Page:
We here at LTBM said our farewells to comedian and actor Robin Williams this last week. However, I wanted to be sure to also recognize one of Hollywood’s intriguing ladies from the silver screen, Lauren Bacall. Being the eldest of our blog group I find that I have a different advantage over the other writers: age. Growing up I had a mother, grandparents, and great-grandparents that all enjoyed the classic movies. Our TV was often found on the channels that played the movies that were known before color was introduced to films.
Lauren Bacall was one of those captivating actresses that conveyed a sense of power and lure as her light gray eyes grabbed you from your set. It wasn’t until many years later that I discovered that she has what I grew up hearing referred to as cat-eyes: green at times, other times blue, and another glance seemed hazel. Bacall just had a presence from her eyes, to her raspy voice, and her well-practiced gaze.
She marked her path with her debut in To Have or To Have Not in 1944. Her agent saw great potential is this teenager and must have been positive in that because he cast her in that movie as a starring role along a well established actor, Humphrey Bogart.
During this movie their love affair began and continued until his death. It didn’t take long for the two to fall in love, marry, and start a family with a son and daughter. (She would later have a second son with her second husband.) Bogart and Bacall spent 12 years married and staring in multiple movies together before Bogart lost his battle with cancer. [tid-bit: Up until his death, Bogart referred to his beloved as “Baby”.]
As her second role, Bacall was then cast in 1946’s The Big Sleep, cashing in on their on-screen chemistry and partnership.
One of my favorite older films took her from previous serious characters to a comedic cast with another great, Marilyn Monroe, in the 1956 comedy How to Marry a Millionaire. It’s a good, clean comedy with classic humor.
Another favorite of mine is the 1976 western, The Shootist. This movie has a great cast: John Wayne (his last film before losing his battle to cancer), one of my all time favorites, Jimmy Stewart, a young Ron Howard, and giving up the glamour, make-up, and fancy wardrobe of Hollywood, Bacall gives a solid performance as a western woman.
Early on Bacall could be seen in usually one movie every year up through 2012. Some of the public thought there was a secret reason for this. No secret, her other passion was for Broadway and live audiences.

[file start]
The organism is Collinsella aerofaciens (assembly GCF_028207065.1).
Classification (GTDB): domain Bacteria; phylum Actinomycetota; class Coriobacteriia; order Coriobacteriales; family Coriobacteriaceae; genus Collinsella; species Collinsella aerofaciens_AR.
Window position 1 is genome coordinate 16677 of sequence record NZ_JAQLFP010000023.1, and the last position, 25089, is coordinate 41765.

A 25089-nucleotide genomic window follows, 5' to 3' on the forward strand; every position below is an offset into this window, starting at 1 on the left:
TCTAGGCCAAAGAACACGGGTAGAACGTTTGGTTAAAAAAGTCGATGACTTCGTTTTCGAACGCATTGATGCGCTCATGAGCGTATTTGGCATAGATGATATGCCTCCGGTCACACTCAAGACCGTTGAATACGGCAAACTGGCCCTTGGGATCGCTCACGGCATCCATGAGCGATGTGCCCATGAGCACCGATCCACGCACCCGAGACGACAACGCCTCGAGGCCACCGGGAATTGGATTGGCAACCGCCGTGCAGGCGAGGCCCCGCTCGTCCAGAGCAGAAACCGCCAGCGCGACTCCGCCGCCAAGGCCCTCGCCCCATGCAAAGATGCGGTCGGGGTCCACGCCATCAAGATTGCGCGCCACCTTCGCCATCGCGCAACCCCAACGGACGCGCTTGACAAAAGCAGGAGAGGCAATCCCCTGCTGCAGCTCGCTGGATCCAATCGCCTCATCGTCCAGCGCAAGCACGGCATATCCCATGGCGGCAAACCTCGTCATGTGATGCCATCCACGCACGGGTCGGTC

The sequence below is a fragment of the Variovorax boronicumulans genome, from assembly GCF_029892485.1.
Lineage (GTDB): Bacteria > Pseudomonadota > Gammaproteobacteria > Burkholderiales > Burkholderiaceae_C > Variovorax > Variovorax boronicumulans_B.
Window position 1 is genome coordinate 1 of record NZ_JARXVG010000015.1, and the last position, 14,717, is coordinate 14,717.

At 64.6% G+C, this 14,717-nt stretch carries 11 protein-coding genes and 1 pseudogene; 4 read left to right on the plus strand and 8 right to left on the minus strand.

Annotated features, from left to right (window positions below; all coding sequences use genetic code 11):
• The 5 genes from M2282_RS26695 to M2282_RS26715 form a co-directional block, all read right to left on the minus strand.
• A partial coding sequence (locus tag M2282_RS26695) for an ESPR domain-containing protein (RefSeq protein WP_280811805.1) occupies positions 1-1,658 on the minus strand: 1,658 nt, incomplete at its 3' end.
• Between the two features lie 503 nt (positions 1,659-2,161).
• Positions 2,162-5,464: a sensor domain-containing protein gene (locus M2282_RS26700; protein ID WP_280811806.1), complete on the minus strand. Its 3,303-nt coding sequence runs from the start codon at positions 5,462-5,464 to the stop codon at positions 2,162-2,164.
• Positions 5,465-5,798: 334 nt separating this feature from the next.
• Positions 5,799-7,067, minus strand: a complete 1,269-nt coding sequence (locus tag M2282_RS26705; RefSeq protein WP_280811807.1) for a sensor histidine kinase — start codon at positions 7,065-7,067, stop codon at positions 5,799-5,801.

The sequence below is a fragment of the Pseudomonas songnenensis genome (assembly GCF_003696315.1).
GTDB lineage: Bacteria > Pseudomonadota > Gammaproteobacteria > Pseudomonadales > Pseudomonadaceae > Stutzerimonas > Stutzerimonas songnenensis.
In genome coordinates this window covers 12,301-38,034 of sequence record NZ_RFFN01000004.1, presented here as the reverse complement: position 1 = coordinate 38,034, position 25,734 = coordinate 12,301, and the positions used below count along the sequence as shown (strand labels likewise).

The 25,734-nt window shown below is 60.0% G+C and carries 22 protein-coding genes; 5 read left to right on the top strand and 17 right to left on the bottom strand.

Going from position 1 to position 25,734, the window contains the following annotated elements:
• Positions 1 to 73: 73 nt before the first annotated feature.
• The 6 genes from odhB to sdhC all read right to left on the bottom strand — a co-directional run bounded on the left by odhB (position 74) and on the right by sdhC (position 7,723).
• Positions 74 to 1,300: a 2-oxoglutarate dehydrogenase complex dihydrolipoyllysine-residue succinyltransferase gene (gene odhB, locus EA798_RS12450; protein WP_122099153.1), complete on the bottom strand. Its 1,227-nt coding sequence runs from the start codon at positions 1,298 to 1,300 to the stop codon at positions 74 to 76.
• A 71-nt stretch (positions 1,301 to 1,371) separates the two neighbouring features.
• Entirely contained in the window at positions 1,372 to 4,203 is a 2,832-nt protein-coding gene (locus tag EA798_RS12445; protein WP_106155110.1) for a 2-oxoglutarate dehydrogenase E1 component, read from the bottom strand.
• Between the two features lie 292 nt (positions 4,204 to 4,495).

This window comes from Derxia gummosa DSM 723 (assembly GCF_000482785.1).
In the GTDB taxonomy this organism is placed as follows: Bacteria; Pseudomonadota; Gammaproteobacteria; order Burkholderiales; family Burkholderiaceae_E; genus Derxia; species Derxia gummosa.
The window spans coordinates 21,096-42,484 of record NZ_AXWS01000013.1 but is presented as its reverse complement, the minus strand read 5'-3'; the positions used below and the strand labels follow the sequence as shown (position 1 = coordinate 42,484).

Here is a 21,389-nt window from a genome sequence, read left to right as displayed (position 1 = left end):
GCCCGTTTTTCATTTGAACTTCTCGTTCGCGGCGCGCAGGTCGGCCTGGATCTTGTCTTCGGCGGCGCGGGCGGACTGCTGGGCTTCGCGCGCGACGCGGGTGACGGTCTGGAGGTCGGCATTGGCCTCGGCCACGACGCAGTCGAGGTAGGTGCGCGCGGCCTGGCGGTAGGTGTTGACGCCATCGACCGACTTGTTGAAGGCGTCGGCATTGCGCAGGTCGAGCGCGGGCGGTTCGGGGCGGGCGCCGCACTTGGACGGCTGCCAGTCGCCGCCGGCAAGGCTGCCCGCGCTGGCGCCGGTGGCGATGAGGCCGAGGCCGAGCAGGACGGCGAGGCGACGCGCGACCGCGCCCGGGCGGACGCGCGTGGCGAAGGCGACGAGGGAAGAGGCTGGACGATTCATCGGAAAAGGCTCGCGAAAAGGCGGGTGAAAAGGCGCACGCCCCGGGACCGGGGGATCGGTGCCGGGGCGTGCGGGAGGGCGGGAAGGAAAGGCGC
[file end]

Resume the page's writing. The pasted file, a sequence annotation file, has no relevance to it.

At times she would be so busy on Broadway that she would be gone from movies for years at a time. However, she never quit performing. Her greatest passion was for musical theatre where her voice and portrayals won her audiences over. (Interesting tid-bit: Bacall is credited for over a dozen songs used in soundtracks for movies 1944 to 2009.)
Bacall was one of the leading beauties of the silver age of movies. Her reputation even earned her a nod from pop singer Madonna in her song Vogue. [I can still remember that song becoming popular during my college years and having to explain who Bacall and a few others were to fellow college students.]
Throughout the years her Broadway life and film life kept busy. She always kept herself open for roles that intrigued her: My Fellow Americans, Birth, and The Forger to name a few that I have enjoyed.
One such role that ranks in the top romantic comedies genre for me is from a movie starring Barbara Streisand and Jeff Bridges. Bacall played the hard, but loving, and very glamorous mother, Hannah Morgan, to Barbara’s character in The Mirror Has Two Faces. This is a great love story and Bacall’s performance is top-notch.
She lived a life-time doing what she loved: performing on stage, recording songs for movie sound tracks, and bringing characters to life on screen. She’s a talent that will be missed.
As most of our regular readers know, we look at movies from a Christian perspective.
We don’t know if Lauren placed her trust in Jesus. Her faith is not in question here by us as writers.
The vapor that she spent on this Earth was one spent doing what she loved, but it was “like a vapor” (James 4:14).
We can only hope that her faith was in Jesus, as we hope all of our readers are. Jesus tells us, “Let not your heart be troubled. You believe in God, believe also in me. In my Father’s house are many mansions. If it were not so, I would have told you. I go to prepare a place for you. And if I go to prepare a place for you, I will come again, and receive you into myself, that where I am, you may be also.” (John 14:1-3).
From all of us here at LTBM we give our thoughts and prayers to Lauren’s family: her 3 children and her grandchildren. We pray that they find comfort by drawing near to God.